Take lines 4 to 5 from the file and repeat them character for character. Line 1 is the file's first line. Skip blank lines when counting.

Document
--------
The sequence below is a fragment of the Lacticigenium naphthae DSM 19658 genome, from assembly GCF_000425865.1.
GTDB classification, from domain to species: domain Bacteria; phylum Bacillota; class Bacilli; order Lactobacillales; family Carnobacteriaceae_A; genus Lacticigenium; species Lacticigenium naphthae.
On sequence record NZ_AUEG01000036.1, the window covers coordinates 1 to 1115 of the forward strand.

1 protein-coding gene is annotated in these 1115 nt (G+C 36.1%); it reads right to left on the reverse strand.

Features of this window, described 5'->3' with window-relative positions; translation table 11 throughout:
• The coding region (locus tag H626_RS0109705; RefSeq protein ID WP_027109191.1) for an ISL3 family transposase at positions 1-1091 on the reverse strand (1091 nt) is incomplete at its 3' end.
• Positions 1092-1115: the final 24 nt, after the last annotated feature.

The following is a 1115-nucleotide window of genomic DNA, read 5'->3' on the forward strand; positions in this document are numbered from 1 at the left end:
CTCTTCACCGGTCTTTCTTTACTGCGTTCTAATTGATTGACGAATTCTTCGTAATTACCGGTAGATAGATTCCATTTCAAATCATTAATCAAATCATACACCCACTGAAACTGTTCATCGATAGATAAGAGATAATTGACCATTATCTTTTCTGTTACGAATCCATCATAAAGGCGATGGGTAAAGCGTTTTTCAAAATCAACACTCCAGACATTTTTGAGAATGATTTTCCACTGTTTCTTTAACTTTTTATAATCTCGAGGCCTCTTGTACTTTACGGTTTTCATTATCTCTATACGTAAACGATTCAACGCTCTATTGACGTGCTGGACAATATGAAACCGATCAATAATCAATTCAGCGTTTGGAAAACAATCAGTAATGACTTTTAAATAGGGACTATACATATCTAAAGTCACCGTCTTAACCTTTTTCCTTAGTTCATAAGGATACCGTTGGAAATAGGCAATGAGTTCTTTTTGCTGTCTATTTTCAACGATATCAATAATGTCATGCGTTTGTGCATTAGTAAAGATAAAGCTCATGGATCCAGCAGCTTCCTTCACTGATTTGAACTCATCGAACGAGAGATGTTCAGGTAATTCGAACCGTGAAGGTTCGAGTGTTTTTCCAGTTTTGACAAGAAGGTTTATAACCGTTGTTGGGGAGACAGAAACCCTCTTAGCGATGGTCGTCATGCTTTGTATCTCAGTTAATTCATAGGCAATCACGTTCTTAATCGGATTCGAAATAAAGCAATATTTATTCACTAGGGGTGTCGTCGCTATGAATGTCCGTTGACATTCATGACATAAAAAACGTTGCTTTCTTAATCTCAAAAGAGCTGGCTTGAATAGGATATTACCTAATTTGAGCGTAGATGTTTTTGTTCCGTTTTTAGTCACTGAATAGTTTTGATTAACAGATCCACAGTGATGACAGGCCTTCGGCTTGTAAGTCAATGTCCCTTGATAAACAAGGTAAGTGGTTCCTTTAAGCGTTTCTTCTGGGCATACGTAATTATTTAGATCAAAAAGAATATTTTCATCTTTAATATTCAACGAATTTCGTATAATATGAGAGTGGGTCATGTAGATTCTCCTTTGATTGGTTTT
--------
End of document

1 protein-coding gene is annotated in these 1115 nt (G+C 36.1%); it reads right to left on the reverse strand.

Features of this window, described 5'->3' with window-relative positions; translation table 11 throughout: